Africa Practice has released a report on Kenya banking after great changes in the last year. The report summaries the concerns of leaders at banks as:
- Competition: How a bank remains its unique to attract the right clients and deliver profits.
- Regulation The Central Bank of Kenya has become more stringent.
- Transformation – One example is the demand by customers for banks to be mobile (and more accessible on technology platforms).
- Reputation: With three banks shutting down, other banks, and the whole industry have struggled with loss in customer confidence.
The report was done before the unexpected the signing of the of the banking amendment bill that has borough even more turmoil to the sector, and which has certainly made Kenyan banking less attractive to investors.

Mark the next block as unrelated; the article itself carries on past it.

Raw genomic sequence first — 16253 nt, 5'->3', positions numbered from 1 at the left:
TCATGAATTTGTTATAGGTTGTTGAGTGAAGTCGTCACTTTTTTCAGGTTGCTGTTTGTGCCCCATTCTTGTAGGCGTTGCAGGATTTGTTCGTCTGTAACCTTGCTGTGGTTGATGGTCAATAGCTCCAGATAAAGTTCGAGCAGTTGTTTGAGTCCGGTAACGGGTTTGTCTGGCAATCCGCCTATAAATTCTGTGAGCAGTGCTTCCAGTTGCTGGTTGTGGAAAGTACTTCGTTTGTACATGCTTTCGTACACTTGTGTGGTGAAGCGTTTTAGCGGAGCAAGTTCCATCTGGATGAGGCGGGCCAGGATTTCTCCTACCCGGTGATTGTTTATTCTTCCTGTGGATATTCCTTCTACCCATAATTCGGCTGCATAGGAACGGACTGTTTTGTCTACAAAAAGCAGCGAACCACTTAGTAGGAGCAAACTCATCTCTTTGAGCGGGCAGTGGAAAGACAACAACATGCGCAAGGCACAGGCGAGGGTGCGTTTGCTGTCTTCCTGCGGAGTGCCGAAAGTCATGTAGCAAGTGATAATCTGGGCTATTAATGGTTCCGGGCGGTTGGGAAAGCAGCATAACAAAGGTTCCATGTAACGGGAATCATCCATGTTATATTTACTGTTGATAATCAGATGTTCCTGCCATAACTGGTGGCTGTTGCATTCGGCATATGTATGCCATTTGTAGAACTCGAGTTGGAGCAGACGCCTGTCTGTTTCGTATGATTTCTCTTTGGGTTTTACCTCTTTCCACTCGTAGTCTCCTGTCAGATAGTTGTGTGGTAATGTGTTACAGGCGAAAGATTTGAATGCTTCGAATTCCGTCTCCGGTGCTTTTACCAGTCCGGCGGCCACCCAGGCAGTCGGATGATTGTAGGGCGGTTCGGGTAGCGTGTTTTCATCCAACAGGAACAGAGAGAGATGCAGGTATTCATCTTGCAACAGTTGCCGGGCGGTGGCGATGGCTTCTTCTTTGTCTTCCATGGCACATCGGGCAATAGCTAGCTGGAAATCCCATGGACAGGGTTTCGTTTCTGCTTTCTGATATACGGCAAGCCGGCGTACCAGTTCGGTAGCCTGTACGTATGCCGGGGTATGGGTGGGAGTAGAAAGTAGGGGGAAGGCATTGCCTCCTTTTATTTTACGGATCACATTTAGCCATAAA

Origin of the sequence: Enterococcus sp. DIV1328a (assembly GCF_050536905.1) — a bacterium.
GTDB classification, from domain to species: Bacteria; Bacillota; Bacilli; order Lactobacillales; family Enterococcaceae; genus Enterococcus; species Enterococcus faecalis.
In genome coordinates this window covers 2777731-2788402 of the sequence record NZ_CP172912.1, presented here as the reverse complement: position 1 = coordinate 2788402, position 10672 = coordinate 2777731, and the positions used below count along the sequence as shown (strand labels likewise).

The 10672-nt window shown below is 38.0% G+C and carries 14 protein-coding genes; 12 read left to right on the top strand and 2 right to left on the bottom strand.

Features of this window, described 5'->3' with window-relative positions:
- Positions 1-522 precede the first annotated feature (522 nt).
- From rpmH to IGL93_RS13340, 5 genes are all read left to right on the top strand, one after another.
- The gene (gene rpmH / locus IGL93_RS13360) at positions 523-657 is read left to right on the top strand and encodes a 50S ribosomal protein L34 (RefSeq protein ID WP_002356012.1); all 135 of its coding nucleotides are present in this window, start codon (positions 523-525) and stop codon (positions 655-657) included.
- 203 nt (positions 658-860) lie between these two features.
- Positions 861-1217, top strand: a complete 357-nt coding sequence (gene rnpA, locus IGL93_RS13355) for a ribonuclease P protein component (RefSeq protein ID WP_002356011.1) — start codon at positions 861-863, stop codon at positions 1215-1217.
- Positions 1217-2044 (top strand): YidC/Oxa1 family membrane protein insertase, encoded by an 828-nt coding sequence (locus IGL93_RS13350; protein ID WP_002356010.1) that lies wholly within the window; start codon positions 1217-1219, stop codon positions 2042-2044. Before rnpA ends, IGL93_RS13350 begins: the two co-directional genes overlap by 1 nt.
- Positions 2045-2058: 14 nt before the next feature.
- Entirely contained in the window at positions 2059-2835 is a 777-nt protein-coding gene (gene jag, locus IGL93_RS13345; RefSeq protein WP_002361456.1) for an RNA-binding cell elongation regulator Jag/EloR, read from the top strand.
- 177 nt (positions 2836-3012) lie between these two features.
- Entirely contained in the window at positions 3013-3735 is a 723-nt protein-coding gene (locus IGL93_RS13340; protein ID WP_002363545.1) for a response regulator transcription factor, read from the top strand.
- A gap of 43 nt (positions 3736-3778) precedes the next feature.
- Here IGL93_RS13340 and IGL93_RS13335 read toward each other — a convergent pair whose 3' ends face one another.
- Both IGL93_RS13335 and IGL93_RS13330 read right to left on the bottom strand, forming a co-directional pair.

Citi Research: Following the interest rates bill, Citi published a report called Kenyan Banks: What’s the Opposite of Hakuna Matata?
(excerpt) ..While there is still much uncertainty regarding the details of how the law will work, of this much we can be confident: it’s bad for banks, and it’s considerably worse for Equity Bank than it is for KCB in our view.
Cytonn Investments: Published their half-year banking analysis report which looked at the top listed, and unlisted Kenyan banks. They found that KCB has the highest potential return, followed by Housing Finance, Cooperative, Equity and Diamond Trust.
(excerpts) ..there could be some negative effects as result of the interest rate cap but this is not expected to significantly affect banks’ earnings. Also that ..deposits grew faster than loans..levels of NPLs (i.e bad loans) remains a concern..regional operations (mainly South Sudan) under perfomed..we think that the sector has become fairly attractive for a long-term investor.